2012 PGA Championship Interview Transcript -- Adam Scott
KELLY ELBIN: Adam Scott joining us at the 94th PGA Championship, Ocean Course at Kiawah Island Golf Resort. This will be Adam's 12th PGA Championship. He has three Top?10s, including a 7th place last year at the Atlanta Athletic Club.
You mentioned you've played three practice rounds, maybe like to get out and play a little bit more this afternoon, but from what you've seen so far, perspective on The Ocean Course, please.
ADAM SCOTT: I've had three pretty good looks at it, twice last week and then I played Monday morning this week. I feel like I'm getting a fairly good understanding of the golf course. It's obviously very long and very severe if you're off line. It's going to test every aspect of your game.
But certainly, I believe there's no secret recipe to it. If you can hit some fairways and greens, you're going to give yourself a chance to score well. Start with a focus on ball?striking and work on it from there.
KELLY ELBIN: A couple strong par 3s on the back nine, 14 and 17, could you talk about each for just a minute, please.
ADAM SCOTT: 14 and 17 are very long, very difficult green complex par 3s. But they kind of sit right in with the whole back nine; it's all difficult. And certainly there's going to be some drama there Sunday and somebody who plays a great nine holes could possibly make up a lot of shots on the leader or completely run away with the tournament with a good nine holes.
So it's going to be exciting, for sure. You just have to get out there and hit the best shots you can, and if you hit a good shot, they will be rewarded.
Q. A lot of guys, yourself included, have compared this to TPC Sawgrass a little bit, Pete Dye course. Since you've had success there, do you lick your chops at all when you come here to play in a major?
ADAM SCOTT: Look, I think it sets up well for me if I strike the ball well this week. I think there's a big ?? the guy who leads greens in regulation has to do well this week, I'd think. It's just so long. And if you are getting more looks at birdie, and then obviously 2?putting for pars, that's going to be pretty good at the end of the week.
It does, especially the back nine, well, even the front nine with some of the waste bunkers down the side, looks like Sawgrass, and that's the same designer. In some ways, very similar. In other ways, a bit different I guess around the greens, a lot less rough here.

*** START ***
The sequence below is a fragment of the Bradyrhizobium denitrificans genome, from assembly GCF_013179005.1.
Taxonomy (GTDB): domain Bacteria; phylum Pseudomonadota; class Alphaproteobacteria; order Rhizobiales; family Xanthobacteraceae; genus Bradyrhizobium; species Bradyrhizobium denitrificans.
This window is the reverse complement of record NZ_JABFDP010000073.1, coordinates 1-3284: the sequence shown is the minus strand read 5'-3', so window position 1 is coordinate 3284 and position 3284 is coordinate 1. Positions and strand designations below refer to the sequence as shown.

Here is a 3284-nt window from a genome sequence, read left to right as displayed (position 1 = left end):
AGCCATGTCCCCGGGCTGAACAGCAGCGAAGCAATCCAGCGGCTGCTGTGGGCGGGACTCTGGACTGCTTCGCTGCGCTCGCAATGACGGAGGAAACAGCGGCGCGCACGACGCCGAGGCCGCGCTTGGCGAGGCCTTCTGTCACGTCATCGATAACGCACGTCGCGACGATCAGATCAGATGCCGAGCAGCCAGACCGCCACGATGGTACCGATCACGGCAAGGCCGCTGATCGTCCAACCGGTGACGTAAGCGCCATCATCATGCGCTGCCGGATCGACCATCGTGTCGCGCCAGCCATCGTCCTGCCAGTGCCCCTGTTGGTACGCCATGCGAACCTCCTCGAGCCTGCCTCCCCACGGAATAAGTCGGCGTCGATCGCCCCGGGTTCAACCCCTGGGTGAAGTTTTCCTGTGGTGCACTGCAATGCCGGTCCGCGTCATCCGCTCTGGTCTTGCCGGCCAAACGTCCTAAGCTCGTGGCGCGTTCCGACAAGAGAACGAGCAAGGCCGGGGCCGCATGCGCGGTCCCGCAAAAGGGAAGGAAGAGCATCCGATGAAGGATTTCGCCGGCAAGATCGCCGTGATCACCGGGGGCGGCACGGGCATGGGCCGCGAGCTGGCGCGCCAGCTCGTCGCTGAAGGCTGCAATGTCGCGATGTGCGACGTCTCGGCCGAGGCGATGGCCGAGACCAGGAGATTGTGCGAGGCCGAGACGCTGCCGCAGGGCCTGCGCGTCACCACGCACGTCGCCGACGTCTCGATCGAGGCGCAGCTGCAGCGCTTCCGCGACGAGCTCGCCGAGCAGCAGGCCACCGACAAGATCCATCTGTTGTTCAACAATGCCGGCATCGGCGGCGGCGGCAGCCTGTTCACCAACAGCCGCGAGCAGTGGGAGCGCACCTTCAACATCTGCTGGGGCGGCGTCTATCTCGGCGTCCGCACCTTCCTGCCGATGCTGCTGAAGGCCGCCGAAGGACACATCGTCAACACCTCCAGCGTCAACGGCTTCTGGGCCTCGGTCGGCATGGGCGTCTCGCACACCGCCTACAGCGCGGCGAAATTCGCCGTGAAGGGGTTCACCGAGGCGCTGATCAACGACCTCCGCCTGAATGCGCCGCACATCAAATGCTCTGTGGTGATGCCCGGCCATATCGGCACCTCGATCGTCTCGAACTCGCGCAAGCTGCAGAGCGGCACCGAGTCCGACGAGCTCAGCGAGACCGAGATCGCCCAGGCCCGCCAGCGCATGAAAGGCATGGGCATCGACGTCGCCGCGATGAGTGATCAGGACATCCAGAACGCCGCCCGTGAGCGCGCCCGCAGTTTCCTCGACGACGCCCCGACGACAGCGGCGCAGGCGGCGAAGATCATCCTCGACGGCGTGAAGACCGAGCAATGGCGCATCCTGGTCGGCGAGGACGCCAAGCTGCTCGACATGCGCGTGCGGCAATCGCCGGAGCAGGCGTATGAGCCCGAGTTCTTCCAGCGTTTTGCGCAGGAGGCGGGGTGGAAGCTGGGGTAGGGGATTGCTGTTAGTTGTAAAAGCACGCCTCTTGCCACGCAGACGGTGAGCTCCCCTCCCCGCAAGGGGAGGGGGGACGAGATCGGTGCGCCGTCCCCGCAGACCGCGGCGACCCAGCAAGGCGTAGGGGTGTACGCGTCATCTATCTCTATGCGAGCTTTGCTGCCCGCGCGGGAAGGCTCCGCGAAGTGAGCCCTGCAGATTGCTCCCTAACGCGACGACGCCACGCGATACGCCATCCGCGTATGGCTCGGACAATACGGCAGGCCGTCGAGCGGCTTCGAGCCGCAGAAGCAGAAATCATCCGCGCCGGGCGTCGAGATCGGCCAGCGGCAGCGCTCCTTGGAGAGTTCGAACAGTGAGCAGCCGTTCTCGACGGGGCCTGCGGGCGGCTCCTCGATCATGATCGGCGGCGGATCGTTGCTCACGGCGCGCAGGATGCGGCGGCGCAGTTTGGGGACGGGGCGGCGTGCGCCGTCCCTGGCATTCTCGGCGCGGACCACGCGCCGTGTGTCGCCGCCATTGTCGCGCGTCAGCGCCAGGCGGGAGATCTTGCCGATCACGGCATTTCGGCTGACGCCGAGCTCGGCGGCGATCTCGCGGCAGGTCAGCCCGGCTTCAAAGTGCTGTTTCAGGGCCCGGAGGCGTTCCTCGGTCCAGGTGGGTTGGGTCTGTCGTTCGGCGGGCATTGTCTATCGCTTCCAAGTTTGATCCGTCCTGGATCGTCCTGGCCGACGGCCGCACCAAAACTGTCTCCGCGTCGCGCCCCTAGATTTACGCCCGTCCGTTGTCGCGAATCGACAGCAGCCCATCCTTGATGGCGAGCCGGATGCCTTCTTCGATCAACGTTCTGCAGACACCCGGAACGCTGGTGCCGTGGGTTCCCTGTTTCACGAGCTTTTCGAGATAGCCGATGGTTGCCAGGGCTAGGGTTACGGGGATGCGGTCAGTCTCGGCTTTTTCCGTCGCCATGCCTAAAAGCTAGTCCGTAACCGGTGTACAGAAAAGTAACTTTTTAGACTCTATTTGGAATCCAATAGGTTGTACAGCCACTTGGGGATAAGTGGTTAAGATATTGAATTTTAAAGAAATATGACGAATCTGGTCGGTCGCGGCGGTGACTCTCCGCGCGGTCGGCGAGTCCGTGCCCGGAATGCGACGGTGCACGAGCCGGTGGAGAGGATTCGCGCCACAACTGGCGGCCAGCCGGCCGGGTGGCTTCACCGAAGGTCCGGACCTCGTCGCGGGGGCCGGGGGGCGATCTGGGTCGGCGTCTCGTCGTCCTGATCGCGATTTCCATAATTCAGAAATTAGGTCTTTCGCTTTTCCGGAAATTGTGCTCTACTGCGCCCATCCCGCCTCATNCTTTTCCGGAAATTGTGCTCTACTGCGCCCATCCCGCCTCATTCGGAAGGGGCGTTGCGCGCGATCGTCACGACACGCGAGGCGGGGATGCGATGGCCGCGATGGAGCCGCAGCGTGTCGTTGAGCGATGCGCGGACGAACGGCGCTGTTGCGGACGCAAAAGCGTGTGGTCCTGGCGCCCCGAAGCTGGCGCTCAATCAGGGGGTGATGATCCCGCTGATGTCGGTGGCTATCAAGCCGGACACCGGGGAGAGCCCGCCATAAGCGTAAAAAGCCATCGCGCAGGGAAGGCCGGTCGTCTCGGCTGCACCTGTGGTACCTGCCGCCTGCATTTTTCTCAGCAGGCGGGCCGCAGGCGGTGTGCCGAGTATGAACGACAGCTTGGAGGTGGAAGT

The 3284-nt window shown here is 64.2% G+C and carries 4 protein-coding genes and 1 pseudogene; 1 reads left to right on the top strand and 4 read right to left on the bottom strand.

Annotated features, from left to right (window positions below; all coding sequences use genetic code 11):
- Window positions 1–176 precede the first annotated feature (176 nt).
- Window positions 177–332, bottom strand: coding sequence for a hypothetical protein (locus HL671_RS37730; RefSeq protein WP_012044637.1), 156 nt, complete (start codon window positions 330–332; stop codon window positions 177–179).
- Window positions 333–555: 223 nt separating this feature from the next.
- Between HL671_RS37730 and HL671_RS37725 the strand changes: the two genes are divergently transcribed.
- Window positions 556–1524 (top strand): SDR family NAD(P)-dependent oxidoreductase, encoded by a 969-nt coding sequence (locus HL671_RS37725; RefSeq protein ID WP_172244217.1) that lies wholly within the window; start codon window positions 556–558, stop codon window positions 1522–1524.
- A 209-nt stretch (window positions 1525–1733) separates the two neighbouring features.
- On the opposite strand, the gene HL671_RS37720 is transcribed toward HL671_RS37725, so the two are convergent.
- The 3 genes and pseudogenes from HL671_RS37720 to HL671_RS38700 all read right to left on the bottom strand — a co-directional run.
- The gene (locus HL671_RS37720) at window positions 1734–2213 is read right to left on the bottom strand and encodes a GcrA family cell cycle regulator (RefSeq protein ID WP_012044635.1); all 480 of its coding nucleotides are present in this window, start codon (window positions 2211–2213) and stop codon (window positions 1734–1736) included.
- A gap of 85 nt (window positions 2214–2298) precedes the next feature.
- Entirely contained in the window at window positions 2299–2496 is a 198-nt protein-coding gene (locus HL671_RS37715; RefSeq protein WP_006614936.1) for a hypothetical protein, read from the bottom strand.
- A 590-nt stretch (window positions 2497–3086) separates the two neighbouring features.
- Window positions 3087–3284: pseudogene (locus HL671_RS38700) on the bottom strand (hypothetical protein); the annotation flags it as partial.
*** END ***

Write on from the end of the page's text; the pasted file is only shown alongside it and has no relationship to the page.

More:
And I think it sets up well for me. If I strike the ball well, then I feel like I can be one of those guys who has a little edge.
KELLY ELBIN: For the record Adam won the 2004 PLAYERS Championship at Pete's course, the Stadium Course.
Q. How long did it take you to shake out the residue from The Open and do you take a positive from how well you've played there regardless of the last four holes?
ADAM SCOTT: Absolutely take a positive from it. I played maybe the best golf of my career for the whole week, really. Unfortunately I didn't get a win. But even with the last four holes, taking it as a whole, I played spectacular golf for such a long period of time in a major championship. That's something I've been working to do for my whole career and finally that's happened.
So I've got to take the positive that I'm getting somewhere now. I feel great about that and I feel very motivated to do that again.
I think probably it took last week, getting back out and playing to kind of shake it off fully. I was ready to play last week, and didn't play that well and lost my rhythm slightly throughout the week with my swing.
But I think now, you know, I've got one out of the system after The Open, and certainly great to have another crack at a major so soon after. That great play wasn't that long ago. So it won't be that hard for me to find again I think.
Q. Ernie was just in and you obviously talked Sunday night at The Open and mentioned you have talked a couple of times since; wonder if you can share some of that conversation that you guys have had. And secondly, have you gone back at all to watch sort of the finish, or is it still too painful or maybe go back to watch your body language and that sort of thing?
ADAM SCOTT: Ernie and I spoke a little bit before the presentation. We were held somewhere there before the presentation at Lytham. He was obviously ?? it was kind of a shame, because he should have been so happy and he felt a little sorry for me, and that's not the way you want to win. I certainly didn't want to spoil his parade, so to speak. So he was nice. He had nice words for me. You know, kind of assured me that I'll have chances and win plenty of them. That was nice of him to say.